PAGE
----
Some fund managers think high inflation isn’t over and that investors should brace for a new regime of ‘spikeflation’. Ceri Jones considers how investors should prepare for such a scenario, and names investments that could provide resilience.
UK inflation is proving stubborn, and is likely to remain high and volatile throughout the winter and beyond. The latest figure for UK inflation was 8.7% in April, which although a drop from 10.1% in March, is still much stickier than in the US, where the headline rate is around 4.9%.
Much of this disparity is down to energy prices, because Western Europe has traditionally relied on Russia for 40% of its gas, while the US has successfully reinvigorated its shale gas industry. Furthermore, the UK is at a disadvantage in being able to store only 1% of its annual gas requirements, compared for example with around 25% in the rest of Europe. UK inflation could therefore continue to spike if energy price inflation is exacerbated by a cold winter.
Inflation might also be exacerbated in the coming months by a number of additional macro shocks, says Trevor Greetham, head of multi-asset at Royal London Asset Management, who predicts ‘spikeflation’, periods of spikes in inflation in the years ahead, as prices rise in response to these events.
As well as further energy price rises over the winter, Greetham says potential setbacks include “the path to net zero, which reduces fossil fuel supply, a very uncertain geopolitical backdrop and a process of deglobalisation. Populism and high government debt levels also create an incentive for governments to let inflation run hot,” he says.
Jury out on the 60/40 portfolio model
In this inflationary environment, few investment managers now believe a traditional 60/40 portfolio is sufficiently diversified, preferring to add liquid alternatives such as commodities, commercial property and listed renewables, as well as stores of value such as gold and the Swiss franc.
“Both stocks and bonds fell over 2022, and both asset classes posted negative real returns in other inflationary periods, such as the 1970s, late 1980s and 1994,” says Greetham.
“We prefer a broadly diversified mix including commodities, commercial property and a higher allocation to UK equities than suggested by market capitalisations, as the UK market is particularly resilient to inflation, by dint of its lower valuation and sector mix tilted towards energy and resource sectors.
“Spikes in inflation tend to mean shorter business cycles, as central banks slam on the brakes more often, and more frequent bear markets, requiring an active approach to tactical asset allocation.”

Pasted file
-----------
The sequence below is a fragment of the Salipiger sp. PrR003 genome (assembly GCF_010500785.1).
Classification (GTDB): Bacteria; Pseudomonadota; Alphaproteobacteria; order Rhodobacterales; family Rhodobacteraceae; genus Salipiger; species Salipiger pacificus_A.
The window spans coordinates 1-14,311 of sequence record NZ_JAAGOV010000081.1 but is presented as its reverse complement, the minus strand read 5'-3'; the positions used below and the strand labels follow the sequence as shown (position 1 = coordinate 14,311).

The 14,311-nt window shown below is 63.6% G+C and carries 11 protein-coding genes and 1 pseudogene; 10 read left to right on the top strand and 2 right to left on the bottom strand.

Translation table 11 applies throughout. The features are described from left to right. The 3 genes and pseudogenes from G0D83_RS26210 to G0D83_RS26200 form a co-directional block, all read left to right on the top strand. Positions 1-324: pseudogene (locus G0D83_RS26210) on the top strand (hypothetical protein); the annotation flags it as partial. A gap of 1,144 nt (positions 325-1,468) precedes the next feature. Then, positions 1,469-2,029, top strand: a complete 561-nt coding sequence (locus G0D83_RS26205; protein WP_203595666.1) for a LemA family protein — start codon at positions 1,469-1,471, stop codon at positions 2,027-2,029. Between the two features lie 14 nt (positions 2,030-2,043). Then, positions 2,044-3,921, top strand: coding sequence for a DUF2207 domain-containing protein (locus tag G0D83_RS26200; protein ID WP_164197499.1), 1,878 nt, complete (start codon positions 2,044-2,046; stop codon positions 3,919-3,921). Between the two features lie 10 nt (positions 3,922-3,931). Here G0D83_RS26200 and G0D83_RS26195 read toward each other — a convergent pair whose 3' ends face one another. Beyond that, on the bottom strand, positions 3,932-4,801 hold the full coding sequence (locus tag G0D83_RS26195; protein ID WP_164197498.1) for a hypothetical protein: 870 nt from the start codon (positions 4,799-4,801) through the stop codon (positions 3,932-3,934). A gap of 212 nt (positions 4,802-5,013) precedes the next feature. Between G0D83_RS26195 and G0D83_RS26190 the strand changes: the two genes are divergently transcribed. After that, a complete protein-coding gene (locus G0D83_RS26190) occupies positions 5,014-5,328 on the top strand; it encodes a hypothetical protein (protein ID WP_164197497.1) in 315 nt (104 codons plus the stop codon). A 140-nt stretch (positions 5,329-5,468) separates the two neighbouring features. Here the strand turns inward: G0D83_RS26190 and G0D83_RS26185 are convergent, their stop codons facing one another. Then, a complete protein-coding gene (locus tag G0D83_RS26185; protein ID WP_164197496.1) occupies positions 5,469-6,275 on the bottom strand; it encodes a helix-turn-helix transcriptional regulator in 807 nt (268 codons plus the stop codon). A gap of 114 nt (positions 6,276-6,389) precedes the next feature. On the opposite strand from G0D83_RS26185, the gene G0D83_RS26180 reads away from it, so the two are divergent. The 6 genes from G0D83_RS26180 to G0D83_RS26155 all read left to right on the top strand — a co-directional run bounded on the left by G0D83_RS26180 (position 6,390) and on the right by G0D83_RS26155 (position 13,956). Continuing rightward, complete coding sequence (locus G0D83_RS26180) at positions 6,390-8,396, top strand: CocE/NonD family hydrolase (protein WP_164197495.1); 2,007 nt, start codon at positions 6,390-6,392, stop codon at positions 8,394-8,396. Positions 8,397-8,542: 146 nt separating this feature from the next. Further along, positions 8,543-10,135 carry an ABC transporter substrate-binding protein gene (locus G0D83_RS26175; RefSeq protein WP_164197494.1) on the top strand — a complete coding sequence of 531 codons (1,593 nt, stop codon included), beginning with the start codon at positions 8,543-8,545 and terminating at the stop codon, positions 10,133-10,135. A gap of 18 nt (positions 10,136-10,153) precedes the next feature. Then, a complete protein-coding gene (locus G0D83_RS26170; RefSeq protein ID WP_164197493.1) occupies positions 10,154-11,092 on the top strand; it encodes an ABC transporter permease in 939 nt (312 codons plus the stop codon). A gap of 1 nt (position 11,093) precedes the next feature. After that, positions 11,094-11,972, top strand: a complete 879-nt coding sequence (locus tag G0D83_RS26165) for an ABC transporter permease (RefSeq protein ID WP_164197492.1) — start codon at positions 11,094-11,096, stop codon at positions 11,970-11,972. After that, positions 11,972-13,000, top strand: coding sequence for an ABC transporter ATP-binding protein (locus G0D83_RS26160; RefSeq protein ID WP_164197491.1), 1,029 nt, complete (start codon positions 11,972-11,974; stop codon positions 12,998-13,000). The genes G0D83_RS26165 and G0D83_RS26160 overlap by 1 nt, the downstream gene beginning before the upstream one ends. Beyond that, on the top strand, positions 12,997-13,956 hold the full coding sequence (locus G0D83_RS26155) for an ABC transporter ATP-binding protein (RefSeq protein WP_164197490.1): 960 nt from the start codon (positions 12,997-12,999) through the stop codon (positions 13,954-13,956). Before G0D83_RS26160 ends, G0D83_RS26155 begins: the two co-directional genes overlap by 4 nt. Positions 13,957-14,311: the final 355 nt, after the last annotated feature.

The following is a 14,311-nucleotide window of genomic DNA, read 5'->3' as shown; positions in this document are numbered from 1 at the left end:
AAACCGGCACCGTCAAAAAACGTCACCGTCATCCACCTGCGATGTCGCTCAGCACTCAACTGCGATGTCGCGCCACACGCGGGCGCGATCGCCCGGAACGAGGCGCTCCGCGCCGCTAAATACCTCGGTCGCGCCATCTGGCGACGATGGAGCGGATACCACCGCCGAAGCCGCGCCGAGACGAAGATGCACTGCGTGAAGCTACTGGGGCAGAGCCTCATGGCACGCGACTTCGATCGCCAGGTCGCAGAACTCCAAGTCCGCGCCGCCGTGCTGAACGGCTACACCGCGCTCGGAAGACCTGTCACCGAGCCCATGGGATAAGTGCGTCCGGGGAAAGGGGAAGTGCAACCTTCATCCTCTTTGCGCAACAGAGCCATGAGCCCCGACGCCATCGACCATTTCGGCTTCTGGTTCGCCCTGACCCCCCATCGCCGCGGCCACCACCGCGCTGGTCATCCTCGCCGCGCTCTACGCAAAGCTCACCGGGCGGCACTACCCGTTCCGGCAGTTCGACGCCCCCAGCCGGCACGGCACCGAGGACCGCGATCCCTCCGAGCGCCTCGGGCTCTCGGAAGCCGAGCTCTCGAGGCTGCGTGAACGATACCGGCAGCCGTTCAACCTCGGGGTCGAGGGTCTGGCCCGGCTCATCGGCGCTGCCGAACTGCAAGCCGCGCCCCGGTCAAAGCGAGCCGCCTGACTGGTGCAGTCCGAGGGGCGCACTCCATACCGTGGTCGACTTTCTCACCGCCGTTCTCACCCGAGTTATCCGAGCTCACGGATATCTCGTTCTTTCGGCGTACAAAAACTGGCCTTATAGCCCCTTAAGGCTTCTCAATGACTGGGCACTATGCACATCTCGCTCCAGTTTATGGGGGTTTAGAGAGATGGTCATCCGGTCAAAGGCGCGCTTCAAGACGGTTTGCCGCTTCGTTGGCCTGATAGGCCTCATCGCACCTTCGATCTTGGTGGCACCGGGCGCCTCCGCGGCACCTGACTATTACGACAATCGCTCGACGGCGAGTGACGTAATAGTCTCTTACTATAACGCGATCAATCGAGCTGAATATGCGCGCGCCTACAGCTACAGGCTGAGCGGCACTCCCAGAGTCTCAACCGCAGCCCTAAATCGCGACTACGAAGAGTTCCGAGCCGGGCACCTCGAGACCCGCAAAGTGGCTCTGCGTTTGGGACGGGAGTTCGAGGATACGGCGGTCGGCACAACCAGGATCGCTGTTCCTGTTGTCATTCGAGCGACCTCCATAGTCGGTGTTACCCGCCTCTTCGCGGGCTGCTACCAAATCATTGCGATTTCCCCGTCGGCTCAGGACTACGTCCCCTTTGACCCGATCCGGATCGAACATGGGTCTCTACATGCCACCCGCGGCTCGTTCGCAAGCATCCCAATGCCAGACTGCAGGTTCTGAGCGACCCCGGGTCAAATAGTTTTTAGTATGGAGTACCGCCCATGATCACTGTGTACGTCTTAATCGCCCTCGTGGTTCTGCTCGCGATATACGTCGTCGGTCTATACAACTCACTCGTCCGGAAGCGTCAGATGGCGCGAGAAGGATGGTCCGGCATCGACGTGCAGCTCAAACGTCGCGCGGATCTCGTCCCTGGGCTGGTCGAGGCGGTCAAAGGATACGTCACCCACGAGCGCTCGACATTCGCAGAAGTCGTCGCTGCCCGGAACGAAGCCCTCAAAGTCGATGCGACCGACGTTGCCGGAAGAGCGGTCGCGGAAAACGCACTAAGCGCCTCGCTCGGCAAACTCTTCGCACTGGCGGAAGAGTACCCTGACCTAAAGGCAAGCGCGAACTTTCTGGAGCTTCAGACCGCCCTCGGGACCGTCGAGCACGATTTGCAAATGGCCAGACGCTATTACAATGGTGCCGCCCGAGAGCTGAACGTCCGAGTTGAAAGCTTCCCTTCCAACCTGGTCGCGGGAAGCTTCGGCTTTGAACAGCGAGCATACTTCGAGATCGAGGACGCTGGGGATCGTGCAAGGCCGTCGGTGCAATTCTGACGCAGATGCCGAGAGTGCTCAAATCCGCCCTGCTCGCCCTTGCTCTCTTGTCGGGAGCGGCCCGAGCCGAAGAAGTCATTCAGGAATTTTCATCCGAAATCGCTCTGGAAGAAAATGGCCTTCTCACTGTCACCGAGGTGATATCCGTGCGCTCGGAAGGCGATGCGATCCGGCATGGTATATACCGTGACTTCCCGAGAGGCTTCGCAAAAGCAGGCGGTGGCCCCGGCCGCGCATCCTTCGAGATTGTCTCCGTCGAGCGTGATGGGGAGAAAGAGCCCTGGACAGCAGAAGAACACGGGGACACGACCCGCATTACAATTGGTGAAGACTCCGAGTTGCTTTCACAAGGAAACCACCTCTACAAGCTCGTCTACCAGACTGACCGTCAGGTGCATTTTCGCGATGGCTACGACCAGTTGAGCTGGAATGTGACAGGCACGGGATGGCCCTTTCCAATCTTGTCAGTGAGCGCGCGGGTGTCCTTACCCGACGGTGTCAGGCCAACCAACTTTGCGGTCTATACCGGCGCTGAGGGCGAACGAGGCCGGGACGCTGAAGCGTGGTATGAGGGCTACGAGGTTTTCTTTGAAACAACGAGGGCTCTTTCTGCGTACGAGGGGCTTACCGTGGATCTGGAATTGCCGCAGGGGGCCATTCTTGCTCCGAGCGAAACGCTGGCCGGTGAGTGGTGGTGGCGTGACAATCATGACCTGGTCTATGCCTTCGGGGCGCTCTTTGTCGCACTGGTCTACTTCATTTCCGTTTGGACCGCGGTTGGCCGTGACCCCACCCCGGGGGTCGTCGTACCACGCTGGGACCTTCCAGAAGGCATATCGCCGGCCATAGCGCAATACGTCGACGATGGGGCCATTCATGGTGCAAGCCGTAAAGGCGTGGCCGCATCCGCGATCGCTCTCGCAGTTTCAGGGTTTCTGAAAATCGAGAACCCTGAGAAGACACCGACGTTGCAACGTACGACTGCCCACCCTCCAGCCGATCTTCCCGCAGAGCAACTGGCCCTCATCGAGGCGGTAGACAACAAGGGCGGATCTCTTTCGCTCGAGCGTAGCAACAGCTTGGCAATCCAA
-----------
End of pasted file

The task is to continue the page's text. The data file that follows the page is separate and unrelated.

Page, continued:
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Ian Samson, portfolio manager, multi asset, at Fidelity International, points out that historically inflation has proved hard to tame.
He thinks there “is a material risk that we enter a period of high, or at least more volatile, inflation. This was the case from the early 1970s until the late 1990s.”
Samson notes this has huge implications for multi-asset funds, and by extension DIY investors building their own diversified portfolios.
He continues: “Most importantly, in a world of inflation fears, government bonds will be positively correlated with risky assets.
“This makes 'duration' a very poor hedge for portfolios, while still underperforming in bull markets. Indeed, from the 1970s through the 1990s, a 50/50 equity/cash portfolio had a meaningfully better risk-reward than 50/50 equity/bonds.”
Be on the lookout for opportunities
Critically, however, at a period when most of the investment industry appear to be running scared, brave investors can often find a good entry point.
“When clients and market commentators all say the same thing, then the biggest risk in this environment is to get too close to the headlines, and not look for opportunities,” says Matt Bullock, EMEA head of portfolio construction and strategy at Janus Henderson.
He adds: “These are the kind of environments where the best opportunities emerge.”
Research suggests that equities often outperform for a few years after periods of low consumer confidence, as measured by indices such as the OECD Consumer Confidence Index.
One and three- year global equity return following worst sentiment indicators
Source: Janus Henderson. Global Equities Returns as measured by the MSCI World Index, Bloomberg. Organisation for Economic Co-operation and Development (OECD).
Assets that are inflation winners